February 2, 2013
   Posted in News From Other Sites

[South China Morning Post/Associated Press]

The political leader of Tibetan exiles on Friday accused China of holding “sham” trials in which eight Tibetans were convicted of inciting others to self-immolate to protest Chinese rule.

Lobsang Sangay, prime minister of the Tibetan government-in-exile, said the convictions reported Thursday by China’s state-run news agency were unfortunate because “repression is the cause” of the self-immolations.

About 100 Tibetan monks, nuns and lay people have set themselves on fire since 2009 to protest China’s heavy-handed rule. More than 80 of them have died from their burns, according to overseas Tibetan rights groups.

A court in the southwestern province of Sichuan sentenced a Tibetan man to death with a two-year reprieve and gave his nephew a 10-year prison sentence for encouraging eight people to self-immolate last year, three of whom died, the Xinhua News Agency reported.

Suspended death sentences are usually commuted to life in prison.

Xinhua also said a court in the northwestern province of Gansu sentenced six ethnic Tibetans to between three and 12 years in prison for their roles in a self-immolation of a local resident in October.

On Friday, Sangay attended a prayer meeting of nearly 1,000 Tibetans in the Indian capital of New Delhi, with a huge banner in the background reading, “Why do Tibetans burn themselves?”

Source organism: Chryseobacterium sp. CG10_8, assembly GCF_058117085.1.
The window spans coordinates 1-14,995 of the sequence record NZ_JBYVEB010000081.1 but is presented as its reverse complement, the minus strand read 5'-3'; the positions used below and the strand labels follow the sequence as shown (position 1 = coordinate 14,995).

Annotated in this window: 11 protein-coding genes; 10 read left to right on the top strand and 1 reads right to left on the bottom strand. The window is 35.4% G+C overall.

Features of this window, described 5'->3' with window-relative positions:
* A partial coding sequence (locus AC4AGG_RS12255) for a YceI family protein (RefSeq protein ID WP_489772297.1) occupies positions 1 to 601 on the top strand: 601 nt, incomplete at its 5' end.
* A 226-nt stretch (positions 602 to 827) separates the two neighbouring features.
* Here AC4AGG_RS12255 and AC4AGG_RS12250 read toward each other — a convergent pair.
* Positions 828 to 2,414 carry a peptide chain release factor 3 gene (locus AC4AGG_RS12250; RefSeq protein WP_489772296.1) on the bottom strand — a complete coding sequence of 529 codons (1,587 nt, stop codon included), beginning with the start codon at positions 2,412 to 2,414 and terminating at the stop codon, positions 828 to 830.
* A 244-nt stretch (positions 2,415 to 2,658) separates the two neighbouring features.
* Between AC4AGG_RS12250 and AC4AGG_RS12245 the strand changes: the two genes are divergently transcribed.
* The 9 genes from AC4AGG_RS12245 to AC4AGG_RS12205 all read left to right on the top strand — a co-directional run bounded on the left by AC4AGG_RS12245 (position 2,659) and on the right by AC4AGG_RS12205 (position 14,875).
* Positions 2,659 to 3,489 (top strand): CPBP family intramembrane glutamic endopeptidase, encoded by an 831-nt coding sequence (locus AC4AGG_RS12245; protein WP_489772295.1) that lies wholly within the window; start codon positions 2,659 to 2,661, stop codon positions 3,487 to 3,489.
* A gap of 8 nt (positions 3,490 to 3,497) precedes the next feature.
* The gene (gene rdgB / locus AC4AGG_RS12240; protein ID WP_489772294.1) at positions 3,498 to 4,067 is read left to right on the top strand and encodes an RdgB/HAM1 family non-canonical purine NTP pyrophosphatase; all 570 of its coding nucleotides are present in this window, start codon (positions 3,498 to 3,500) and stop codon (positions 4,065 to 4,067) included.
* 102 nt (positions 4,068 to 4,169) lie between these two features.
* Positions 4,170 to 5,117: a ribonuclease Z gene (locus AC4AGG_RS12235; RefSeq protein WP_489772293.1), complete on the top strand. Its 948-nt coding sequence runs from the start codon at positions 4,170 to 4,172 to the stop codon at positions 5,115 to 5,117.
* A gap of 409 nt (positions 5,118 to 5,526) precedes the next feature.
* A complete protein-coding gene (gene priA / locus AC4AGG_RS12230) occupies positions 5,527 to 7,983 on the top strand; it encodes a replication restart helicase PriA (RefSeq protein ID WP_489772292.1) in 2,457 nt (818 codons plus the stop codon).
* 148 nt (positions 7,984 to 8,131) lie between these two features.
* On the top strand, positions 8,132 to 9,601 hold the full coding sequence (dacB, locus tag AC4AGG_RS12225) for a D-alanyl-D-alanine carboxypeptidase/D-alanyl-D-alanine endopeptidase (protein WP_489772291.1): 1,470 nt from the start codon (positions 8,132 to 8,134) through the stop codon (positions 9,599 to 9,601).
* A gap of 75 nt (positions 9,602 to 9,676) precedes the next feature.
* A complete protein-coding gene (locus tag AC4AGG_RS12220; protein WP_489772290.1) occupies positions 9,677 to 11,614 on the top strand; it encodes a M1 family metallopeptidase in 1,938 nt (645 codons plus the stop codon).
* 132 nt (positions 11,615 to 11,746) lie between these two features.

Sangay said it was unfortunate that the Chinese government had resorted to “sham” trials that had “no basis or legal process.”

“Now they are given long sentences, including suspended death sentences. These are very unfortunate trends because repression is the cause of self-immolation,” Sangay told The Associated Press.

He said he had asked Tibetans around the world not to celebrate the Lunar New Year this month out of respect for those who have died from the self-immolations.

“As a form of condolences and solidarity to all those Tibetans inside Tibet … I have asked Tibetans not to celebrate, not to organise any festivals, but to wear traditional dress and go to monasteries and pray for all those who have died and continue to suffer in Tibet,” he said.

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